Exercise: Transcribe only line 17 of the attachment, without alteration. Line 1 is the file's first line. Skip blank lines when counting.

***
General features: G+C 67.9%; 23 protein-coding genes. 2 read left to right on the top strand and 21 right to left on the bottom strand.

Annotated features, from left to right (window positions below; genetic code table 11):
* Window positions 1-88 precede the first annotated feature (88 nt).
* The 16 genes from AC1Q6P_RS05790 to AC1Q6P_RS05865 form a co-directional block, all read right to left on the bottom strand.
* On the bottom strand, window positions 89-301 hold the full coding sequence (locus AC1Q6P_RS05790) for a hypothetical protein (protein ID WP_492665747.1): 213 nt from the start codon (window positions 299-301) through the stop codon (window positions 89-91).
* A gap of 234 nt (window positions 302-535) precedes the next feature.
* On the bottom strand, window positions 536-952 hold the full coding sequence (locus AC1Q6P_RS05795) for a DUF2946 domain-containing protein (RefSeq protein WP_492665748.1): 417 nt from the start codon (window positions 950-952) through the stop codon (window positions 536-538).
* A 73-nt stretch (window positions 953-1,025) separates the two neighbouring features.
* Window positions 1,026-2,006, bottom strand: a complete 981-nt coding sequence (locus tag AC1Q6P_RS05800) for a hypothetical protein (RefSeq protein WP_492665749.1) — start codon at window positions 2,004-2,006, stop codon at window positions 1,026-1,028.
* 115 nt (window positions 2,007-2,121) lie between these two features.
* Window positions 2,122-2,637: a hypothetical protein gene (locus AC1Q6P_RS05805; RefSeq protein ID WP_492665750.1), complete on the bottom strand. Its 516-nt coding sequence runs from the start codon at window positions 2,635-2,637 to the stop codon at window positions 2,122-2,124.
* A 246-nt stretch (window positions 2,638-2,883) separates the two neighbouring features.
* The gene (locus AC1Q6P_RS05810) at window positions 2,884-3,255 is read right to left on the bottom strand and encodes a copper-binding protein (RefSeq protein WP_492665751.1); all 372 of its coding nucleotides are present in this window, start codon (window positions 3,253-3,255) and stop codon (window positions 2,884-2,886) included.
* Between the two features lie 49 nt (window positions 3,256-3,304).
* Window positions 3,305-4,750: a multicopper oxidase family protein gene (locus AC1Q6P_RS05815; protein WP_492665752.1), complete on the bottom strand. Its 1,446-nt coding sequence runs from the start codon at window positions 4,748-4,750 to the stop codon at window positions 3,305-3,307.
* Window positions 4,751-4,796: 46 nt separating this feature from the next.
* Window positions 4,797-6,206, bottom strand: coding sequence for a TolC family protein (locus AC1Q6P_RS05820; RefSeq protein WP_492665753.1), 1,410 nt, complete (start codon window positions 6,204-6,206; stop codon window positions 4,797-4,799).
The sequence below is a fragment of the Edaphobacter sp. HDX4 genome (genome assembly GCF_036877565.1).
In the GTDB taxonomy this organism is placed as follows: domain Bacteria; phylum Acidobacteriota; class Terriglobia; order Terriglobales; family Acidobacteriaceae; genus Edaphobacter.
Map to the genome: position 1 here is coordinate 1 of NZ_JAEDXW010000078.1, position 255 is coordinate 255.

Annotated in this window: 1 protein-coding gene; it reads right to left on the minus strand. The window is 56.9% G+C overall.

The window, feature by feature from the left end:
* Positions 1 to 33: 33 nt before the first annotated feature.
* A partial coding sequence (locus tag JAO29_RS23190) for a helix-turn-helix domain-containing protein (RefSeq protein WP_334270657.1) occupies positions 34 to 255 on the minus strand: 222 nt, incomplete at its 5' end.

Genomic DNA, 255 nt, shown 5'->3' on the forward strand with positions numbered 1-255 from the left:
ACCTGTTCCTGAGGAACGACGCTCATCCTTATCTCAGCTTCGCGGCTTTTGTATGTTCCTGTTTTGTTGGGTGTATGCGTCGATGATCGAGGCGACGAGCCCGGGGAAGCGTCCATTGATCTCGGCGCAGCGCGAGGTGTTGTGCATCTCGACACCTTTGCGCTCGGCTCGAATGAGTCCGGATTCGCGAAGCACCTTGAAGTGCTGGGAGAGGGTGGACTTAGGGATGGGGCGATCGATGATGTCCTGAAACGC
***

* Window positions 4,797-6,206, bottom strand: coding sequence for a TolC family protein (locus AC1Q6P_RS05820; RefSeq protein WP_492665753.1), 1,410 nt, complete (start codon window positions 6,204-6,206; stop codon window positions 4,797-4,799).